Armed and Unarmed Uprisings Elsewhere

As Subcomandante Marcos said, the winds of change are blowing from the South of Me'xico [see essay page 15]. Shortly after the second week of January there were scattered (and almost unreported) incidents of armed uprisings in isolated areas of the state of Guerrero. More recently a columnist reported in El Financiero that November, 1993 saw a meeting of 52 armed groups in Me'xico under the auspices of the "Guerrilla General Coordinate." At that time, according to the columnist, 51 of the groups agreed to hold off on widespread actions until just before the August elections. Only the EZLN differed. Some believe that 51 other armed groups may be seeing the wisdom of the EZLN's ways, and may begin their activities much sooner than expected, all of which could make for a very interesting summer. Finally, in the second week of February, peasants in towns across several states in Southern Me'xico stormed their City Halls demanding the expulsion of their PRI Mayors. Several of the campesino groups that originally expressed concerns and lack of support for the EZLN have come full circle and have even admitted that they are inspired by their activities. The possibility that large numbers of campesinos across the South of the Mexican state will rise up in the near future is very real.

US Military involvement

We have learned that, according to a Sergeant in US Army intelligence, on March 18 a small group of military intelligence operatives of the US army will arrive in Guatemala to scout out the border with Chiapas and locate a spot appropriate for a battalion-sized encampment. The camp should be established some time this summer. This is solid information that the US considers the situation in Chipaps serious and of potentially long duration.

The Rest of Me'xico

The national elections in Me'xico are less than six months away and how Chiapas is or is not resolved will have everything to do with who wins. The PRI are widely, and accurately, believed to have engaged in vote fraud for decades, and after the last elections in 1988, several towns rose up against the fraudulent vote counts. Chiapas voted overwhelmingly (over 90%) for the PRI in the last election, according to the official counts. Many are joking that they cannot understand what the Mexican Government is afraid of: with such a high level of support in the region, the EZLN must, in fact, be members of the PRI!

The choice of Manuel Camacho Soli's as negotiator represents a significant shake-up in the succession strategy of the PRI. Camacho Soli's was iced out of the presidentital maneuvering late last fall (see L&R, vol 4, no. 5). However, Colosio, Salinas's chosen successor, was not selected as the primary negotiator in this rebellion, in large part because he has no support. There were widespread doubts about him in the past, but Chiapas has, for all purposes, opened up the power succession struggle within the PRI. Whatever faction within the PRI comes out on top of the management of the rebellion will be positioned to decide who is the next PRI candidate for president. However, this rebellion may be the death knell of the PRI: unable to carry off the massive voter fraud that has propelled them into victory in the past and suffering from this recent humiliating uprising (whose economic causes can only be their fault), they seem unlikely to continue in power at this point. The changing of ruling parties in Me'xico would be such a major shift that no one is really positioned to predict what it could mean. For the campesinos, in the end, it is likely to mean more of the same exploitation and oppression.

Solidarity Organizations

In the US, actions in solidarity with the Zapatistas began only days into January, with most of the demonstrations carried out by ad-hoc coalitions or groupings. Several small organizations geared towards longer-term solidarity have already sprung up, including in Santa Cruz where a collection of anarchists have begun holding weekly meetings of the Committee to Support the Mexican Revolution; and in New York City, where the Zapatista Solidarity Committee was recently formed.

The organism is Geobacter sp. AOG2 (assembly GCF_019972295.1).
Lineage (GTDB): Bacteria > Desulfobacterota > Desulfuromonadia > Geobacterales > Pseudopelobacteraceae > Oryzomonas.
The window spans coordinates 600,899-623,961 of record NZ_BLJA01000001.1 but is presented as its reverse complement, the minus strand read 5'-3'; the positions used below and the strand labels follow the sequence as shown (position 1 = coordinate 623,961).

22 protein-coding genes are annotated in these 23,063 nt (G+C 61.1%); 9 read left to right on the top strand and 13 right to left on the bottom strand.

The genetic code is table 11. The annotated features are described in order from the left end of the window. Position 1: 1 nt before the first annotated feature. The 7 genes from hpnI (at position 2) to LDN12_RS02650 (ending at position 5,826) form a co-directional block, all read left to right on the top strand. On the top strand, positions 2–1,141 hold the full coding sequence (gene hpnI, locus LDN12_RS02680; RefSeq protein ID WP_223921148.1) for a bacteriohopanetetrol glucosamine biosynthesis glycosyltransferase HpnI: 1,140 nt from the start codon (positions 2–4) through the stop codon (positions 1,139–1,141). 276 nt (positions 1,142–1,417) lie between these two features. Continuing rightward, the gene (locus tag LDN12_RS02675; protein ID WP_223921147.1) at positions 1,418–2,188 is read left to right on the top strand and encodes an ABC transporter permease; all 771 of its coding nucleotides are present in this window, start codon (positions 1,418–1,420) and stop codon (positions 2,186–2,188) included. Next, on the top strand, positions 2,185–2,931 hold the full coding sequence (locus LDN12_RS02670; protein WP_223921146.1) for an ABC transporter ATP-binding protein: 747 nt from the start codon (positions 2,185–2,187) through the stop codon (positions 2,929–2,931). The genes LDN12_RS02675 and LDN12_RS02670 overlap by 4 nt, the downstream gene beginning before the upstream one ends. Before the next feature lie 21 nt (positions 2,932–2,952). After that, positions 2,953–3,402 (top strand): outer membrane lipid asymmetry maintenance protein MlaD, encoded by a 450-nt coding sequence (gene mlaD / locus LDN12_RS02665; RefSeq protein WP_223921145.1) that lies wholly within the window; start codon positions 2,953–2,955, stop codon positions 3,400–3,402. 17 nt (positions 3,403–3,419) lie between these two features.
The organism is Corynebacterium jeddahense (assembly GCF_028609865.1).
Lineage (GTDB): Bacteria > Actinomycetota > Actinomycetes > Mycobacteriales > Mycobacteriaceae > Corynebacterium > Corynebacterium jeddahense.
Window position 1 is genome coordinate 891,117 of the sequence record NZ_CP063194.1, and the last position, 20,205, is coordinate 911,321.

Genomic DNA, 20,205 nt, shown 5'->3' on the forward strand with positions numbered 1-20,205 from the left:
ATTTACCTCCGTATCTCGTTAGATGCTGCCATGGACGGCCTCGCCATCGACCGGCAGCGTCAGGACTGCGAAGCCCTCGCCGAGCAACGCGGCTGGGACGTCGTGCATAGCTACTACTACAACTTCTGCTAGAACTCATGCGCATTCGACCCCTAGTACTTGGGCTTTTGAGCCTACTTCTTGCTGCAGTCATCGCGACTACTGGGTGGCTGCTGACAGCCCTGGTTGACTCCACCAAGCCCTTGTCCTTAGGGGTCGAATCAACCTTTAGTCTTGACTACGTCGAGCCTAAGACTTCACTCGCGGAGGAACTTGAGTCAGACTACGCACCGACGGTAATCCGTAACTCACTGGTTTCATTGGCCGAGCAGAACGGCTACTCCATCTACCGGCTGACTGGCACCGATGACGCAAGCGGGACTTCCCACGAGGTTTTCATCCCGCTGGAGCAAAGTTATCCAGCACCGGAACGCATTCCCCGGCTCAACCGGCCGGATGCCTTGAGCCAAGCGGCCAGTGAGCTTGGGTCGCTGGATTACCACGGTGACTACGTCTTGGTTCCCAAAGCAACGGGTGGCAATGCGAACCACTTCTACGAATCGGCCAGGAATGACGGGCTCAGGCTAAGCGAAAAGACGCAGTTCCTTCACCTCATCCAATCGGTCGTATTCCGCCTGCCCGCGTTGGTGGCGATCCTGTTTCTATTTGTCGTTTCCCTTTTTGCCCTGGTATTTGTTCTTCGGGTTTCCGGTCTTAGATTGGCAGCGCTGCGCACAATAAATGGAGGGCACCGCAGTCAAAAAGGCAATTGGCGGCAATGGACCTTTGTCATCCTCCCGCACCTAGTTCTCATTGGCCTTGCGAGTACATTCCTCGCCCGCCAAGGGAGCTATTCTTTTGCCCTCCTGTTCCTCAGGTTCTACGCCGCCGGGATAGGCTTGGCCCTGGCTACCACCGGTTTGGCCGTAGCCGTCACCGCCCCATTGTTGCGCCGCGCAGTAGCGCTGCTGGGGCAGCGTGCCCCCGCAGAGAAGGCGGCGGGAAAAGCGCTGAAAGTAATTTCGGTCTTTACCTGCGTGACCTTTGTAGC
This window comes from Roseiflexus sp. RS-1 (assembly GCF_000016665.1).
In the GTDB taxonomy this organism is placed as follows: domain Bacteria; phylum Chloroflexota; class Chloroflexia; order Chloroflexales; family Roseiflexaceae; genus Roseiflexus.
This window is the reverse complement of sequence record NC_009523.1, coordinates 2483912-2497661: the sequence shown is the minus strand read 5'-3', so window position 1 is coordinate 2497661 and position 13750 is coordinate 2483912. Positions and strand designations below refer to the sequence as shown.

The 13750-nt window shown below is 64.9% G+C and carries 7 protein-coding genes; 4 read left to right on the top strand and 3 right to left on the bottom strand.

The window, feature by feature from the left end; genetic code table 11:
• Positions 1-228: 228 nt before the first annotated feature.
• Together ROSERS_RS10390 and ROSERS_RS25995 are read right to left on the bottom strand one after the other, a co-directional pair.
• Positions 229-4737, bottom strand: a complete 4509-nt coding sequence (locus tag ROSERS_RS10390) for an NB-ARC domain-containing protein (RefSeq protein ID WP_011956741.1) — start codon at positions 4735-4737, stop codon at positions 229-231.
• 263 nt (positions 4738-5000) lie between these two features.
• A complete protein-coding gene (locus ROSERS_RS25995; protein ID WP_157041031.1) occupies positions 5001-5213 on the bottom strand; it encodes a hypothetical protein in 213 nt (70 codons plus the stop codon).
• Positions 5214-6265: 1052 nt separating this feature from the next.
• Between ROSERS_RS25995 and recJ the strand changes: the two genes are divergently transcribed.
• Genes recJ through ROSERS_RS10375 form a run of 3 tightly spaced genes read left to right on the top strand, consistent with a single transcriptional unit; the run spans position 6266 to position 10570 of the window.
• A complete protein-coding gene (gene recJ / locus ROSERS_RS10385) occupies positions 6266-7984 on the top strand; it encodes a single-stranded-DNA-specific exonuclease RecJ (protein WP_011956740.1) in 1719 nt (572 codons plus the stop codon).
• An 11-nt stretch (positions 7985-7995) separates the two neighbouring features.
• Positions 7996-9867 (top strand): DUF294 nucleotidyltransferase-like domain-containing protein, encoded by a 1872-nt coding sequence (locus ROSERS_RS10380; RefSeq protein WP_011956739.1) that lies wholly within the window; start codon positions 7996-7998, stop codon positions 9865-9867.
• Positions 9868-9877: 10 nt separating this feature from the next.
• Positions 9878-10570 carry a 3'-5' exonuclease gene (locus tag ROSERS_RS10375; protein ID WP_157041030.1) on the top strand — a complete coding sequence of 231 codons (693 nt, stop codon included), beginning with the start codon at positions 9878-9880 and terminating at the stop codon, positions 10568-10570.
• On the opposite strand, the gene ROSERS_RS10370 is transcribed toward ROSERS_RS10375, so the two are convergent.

It is difficult to say whether longer-term solidarity groupings will come out of the coalitions formed to conduct demonstrations in early January. One of the largest coalitions was formed in San Francisco with the participation of 31 separate groups, and there is clearly a basis for long-term activity around this issue there, although its form remains to be seen.

What the Future May Bring

Several factors indicate that the EZLN will affect Mexican politics for some time to come. Since they have such a strong base in the population of Chiapas, time is to their advantage. Increased repression by the Mexican army will only reinforce resentment on the part of the Chiapanecos and push them towards the Zapatistas. There is already evidence of that sort of sympathy spreading in the actions of campesinos taking over their town halls. In addition, there is the possibility of other armed actions breaking out. There have been two armed incidents in the state of Guerrero since Jan 1 (both largely unreported). It remains to be seen whether and to what extent any of the other armed groups will surface before August, but it seems certain that at least a few will try to disrupt the elections.

Anti-authoritarians should support the Zapatistas (and should draw inspiration from their bold actions) but we should not do so uncritically. There are tensions and problems within the politics of the EZLN as we currently understand them, and others are certain to surface.

As we continue to struggle to find issues of broad- ranging concern with the power to ignite people to political action, we need to use the opportunity presented to us by the revolutionaries in Me'xico. The likelihood of the rebellion in Chiapas having begun a long term class war in Me'xico, combined with NAFTA, explain the US intervention. Our failure to recognize the importance of the fight in southern Me'xico would mean losing out on an opportunity to finally demonstrate that revolutions do not need to assume control of the state apparatus to be successful; that revolutions can be based on an idea as simple, and as profound, as poor peasants taking control of the land, and their lives.

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Todd Prane and Elizabeth Bright
Love and Rage